Location Data Logger Design and Implementation, Part 5: The Data Grid View

This is part 5 of a series of blog posts on the design and implementation of the location-aware Windows Store app "Location Data Logger". Download the source code to Location Data Logger here.

The Data Grid View

As useful as the map display is sometimes you just want to be able to look at your raw data, and Location Data Logger makes this possible via its data grid view. Here you can see your logged data points and scroll through their history, in addition to displaying attributes such as speed and heading that just aren't easily visualized on the map. This blog post discusses the design of the table view, and the data bindings used to display the data in it.

Creating the table

The first step in coding this data grid view, however, was coming to terms with the fact that the Windows* Runtime does not have a widget for this purpose.

Windows 8 can display collections of items, of course, but that interface is not oriented like a traditional table: it doesn't have data columns in discreet rows. The grid view is designed to display tiles-- basically, summary content-- which you click or touch to either expand or open as a new page. While it is arguably useful for rolling up multiple pieces of independant, unqiue content into a concise display, it is not at all useful for an actual grid of data like a table or spreadsheet, and it is not appropriate for displaying our logged points in Location Data Logger. At least, not if you want to be able to quickly skim the data and see what changes from track point to track point.

There are third-party libraries in the wild that actually do provide a traditional table view, but I wanted to limit the number of add-ons and libraries that were required for Location Data Logger in order to simplify the build process as well as the legalities around its distribution, and that meant rolling my own solution using Grid and ListView elements.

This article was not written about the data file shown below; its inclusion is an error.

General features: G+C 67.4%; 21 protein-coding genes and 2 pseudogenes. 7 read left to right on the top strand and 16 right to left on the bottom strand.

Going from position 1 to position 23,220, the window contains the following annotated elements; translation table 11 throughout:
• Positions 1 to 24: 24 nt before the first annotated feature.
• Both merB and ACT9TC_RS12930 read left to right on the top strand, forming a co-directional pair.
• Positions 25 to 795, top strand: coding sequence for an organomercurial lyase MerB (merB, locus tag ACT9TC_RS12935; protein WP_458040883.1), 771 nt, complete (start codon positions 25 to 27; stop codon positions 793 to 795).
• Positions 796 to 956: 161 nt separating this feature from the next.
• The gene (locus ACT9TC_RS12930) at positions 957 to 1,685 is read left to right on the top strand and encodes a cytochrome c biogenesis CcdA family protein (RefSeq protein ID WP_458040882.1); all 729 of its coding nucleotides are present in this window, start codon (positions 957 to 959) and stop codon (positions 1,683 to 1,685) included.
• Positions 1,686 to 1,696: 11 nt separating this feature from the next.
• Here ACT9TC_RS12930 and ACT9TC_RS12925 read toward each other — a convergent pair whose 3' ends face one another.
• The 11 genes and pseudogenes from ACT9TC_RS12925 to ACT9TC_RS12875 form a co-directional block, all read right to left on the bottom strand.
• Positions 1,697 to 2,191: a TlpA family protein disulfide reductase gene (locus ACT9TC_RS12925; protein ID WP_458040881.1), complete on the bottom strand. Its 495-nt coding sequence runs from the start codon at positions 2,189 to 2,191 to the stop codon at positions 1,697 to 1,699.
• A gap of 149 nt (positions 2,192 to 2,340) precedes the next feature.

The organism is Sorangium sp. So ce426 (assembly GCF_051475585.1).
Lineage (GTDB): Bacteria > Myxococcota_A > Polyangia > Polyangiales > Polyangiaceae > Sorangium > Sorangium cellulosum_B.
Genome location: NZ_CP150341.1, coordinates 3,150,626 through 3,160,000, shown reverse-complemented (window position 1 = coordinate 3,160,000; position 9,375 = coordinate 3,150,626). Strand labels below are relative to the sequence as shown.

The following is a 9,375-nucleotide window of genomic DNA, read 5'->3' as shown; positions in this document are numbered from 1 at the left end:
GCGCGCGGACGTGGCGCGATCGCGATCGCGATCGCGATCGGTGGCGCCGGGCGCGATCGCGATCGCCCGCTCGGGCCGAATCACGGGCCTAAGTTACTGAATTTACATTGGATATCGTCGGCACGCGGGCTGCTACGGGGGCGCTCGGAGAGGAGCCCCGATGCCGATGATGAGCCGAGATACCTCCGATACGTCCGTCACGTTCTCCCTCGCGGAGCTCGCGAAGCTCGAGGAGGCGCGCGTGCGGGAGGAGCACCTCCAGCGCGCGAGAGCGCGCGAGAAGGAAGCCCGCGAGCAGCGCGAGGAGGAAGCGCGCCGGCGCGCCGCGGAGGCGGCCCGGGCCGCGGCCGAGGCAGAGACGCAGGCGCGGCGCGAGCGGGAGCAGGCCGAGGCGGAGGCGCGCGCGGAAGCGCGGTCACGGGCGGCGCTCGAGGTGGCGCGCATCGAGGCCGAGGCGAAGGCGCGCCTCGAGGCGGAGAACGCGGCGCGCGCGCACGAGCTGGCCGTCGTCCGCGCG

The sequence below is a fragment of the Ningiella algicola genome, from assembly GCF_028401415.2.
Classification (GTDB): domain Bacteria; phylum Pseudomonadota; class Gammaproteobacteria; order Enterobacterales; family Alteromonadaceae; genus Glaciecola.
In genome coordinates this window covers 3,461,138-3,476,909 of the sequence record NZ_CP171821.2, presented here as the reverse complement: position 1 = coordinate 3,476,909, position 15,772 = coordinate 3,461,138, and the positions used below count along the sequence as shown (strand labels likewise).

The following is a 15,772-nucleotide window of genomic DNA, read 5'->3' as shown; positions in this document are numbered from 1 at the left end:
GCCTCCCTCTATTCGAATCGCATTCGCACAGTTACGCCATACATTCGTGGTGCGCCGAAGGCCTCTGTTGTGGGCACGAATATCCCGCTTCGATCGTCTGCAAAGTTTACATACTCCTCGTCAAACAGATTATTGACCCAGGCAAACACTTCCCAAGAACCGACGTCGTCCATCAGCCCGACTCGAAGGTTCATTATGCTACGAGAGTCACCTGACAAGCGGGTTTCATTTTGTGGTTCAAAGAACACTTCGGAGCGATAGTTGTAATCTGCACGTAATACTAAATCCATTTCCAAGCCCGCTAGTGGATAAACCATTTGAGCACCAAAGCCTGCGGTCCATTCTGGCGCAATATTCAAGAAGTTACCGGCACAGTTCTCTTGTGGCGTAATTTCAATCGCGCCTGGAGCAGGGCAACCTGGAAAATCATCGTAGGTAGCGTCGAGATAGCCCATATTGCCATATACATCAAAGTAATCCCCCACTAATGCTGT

The XAML for the table structure is shown below:

<Grid x:Name="gridData" Grid.Row="1" Opacity="0" Visibility="Collapsed" >
    <Grid.RowDefinitions>
        <RowDefinition Height="Auto"/>
        <RowDefinition Height="*"/>
        <RowDefinition Height="Auto"/>
    </Grid.RowDefinitions>
    <Grid Grid.Row="0" Margin="0,15,0,0" Background="#FF999999">
        <Grid.ColumnDefinitions>
            <ColumnDefinition Width="200"/>
            <ColumnDefinition Width="100"/>
            <ColumnDefinition Width="100"/>
            <ColumnDefinition Width="80"/>
            <ColumnDefinition Width="80"/>
            <ColumnDefinition Width="80"/>
            <ColumnDefinition Width="80"/>
            <ColumnDefinition Width="80"/>
            <ColumnDefinition Width="80"/>
        </Grid.ColumnDefinitions>
        <TextBlock Grid.Column="0" Text="Timestamp (UTC)" Style="{StaticResource ColumnHeader}"/>
        <TextBlock Grid.Column="1" Text="Latitude" Style="{StaticResource ColumnHeader}"/>
        <TextBlock Grid.Column="2" Text="Longitude" Style="{StaticResource ColumnHeader}"/>
        <TextBlock Grid.Column="3" Text="Accuracy" Style="{StaticResource ColumnHeader}"/>
        <TextBlock Grid.Column="4" Text="Altitude" Style="{StaticResource ColumnHeader}"/>
        <TextBlock Grid.Column="5" Text="Altitude Accuracy" TextWrapping="Wrap" Style="{StaticResource ColumnHeader}"/>
        <TextBlock Grid.Column="6" Text="Speed" Style="{StaticResource ColumnHeader}"/>
        <TextBlock Grid.Column="7" Text="Heading" Style="{StaticResource ColumnHeader}"/>
        <TextBlock Grid.Column="8" Text="Precision" Style="{StaticResource ColumnHeader}"/>
    </Grid>
    <Border Grid.Row="1" BorderThickness="1" BorderBrush="#FF999999">
        <ListView x:Name="listPoints" ScrollViewer.VerticalScrollMode="Enabled" ScrollViewer.VerticalScrollBarVisibility="Visible" ItemContainerStyle="{StaticResource DataGridStyle}" ItemsSource="{Binding}" SelectionMode="None" IsItemClickEnabled="False" IsDoubleTapEnabled="False" >
            <ListView.ItemTemplate>
                <DataTemplate>
                    <Grid VerticalAlignment="Top" >
                        <Grid.ColumnDefinitions>
                            <ColumnDefinition Width="200"/>
                            <ColumnDefinition Width="100"/>